If you’re the kind of person who congratulates yourself when you actually understand a New Yorker cartoon with an obscure reference to a minor character in Moby Dick — regardless of whether or not you’ve ever been able to finish the book, although you pretend like you have (don’t worry, I also fall into this category) — British cartoonist Tom Gauld’s new collection, Baking with Kafka, was made just for you.
Unlike Gauld’s last book, Mooncop, a graphic novel, Baking with Kafka is more like a compilation of graphic short stories — really short stories. The series of about 150 stand-alone, one-page comics imagines things like God getting in the way of the creativity of an artist illuminating a manuscript, or “Planning Neil Gaiman’s ‘Norse Mythology’ Book Tour,” where his assistant is a Viking.
Although the comics all exist separate from one another, many share an absurdist reality that uses historical references to poke fun at the present. Gauld’s favorite topics include modern reading habits and the bureaucracy of the publishing industry, although visual art and #revolution also sneak in.
One of my favorites is in the first few pages. Its protagonist is a novel that’s excited to have been assigned to a student, hoping it’ll still be read despite the fact that the student has yet to open it, instead writing a term paper based solely on Wikipedia and the movie version. Gauld takes this same deadpan, characteristically British sense of humor to the museum: A “Planned Extension of the Art Gallery” has new wings dedicated to a “caviar silo,” an “oligarch bunker,” and a “limo tunnel.”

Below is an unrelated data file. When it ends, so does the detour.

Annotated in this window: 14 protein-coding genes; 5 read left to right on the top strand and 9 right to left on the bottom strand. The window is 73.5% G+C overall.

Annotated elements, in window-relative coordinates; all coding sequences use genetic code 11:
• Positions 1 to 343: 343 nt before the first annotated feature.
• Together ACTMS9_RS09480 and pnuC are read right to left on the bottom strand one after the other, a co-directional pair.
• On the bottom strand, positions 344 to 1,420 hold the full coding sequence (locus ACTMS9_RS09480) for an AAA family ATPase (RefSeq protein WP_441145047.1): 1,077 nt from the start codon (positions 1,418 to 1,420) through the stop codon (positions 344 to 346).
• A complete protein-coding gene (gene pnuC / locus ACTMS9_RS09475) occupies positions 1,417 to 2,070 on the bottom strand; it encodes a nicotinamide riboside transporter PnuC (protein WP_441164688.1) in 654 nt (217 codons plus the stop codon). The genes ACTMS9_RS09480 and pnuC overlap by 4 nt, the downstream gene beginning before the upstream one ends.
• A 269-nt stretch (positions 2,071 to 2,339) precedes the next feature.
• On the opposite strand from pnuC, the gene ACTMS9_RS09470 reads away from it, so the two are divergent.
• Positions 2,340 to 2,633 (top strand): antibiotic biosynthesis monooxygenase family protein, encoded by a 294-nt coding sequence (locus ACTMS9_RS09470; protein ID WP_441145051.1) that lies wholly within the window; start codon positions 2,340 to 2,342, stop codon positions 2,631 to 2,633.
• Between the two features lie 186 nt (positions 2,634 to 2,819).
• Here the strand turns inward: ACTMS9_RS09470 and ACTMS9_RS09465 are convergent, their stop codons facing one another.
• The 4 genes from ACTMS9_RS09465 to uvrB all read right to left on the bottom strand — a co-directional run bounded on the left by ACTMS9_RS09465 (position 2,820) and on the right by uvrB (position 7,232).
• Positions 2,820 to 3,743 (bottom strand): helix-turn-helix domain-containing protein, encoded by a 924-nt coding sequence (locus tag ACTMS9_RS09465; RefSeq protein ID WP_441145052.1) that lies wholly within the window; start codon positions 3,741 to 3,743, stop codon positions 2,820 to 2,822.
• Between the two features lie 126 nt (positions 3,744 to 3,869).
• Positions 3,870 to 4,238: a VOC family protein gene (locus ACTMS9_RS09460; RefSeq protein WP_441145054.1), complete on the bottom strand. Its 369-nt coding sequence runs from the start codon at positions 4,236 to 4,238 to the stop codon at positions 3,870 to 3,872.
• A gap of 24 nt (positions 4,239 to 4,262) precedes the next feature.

Gauld’s simple, almost cute drawing style stands in contrast to his comics’ content, adding an extra dose of humor. The anthropomorphic books having identity crises in the face of new technology, the literally one-dimensional characters aspiring to develop in a badly written story, and even the “angry friends and relatives” fuming at the award-winning autobiographical novelist — a bearded fellow, probably Karl Ove Knausgård — are all drawn in the same manner.
Gauld’s comments on 21st-century culture may be sadly true, but his jabs at politics are probably his most poignant. In “The Angry Mob,” most of the people are either “not sure,” “pretending to be angry,” or “just like being in a mob.” One of the last few comics is of a circular orange person at a museum, laughing at all the art about stupid green, purple, and blue people, but getting really angry at the depiction of an “orange nitwit.” Get it? We didn’t need to know a single thing about Moby Dick for that one.
Tom Gauld’s Baking with Kafka is published by Drawn & Quarterly and available October 3. In October and November, Gauld will be touring bookstores in the UK, France, Texas, California, Washington, and Oregon.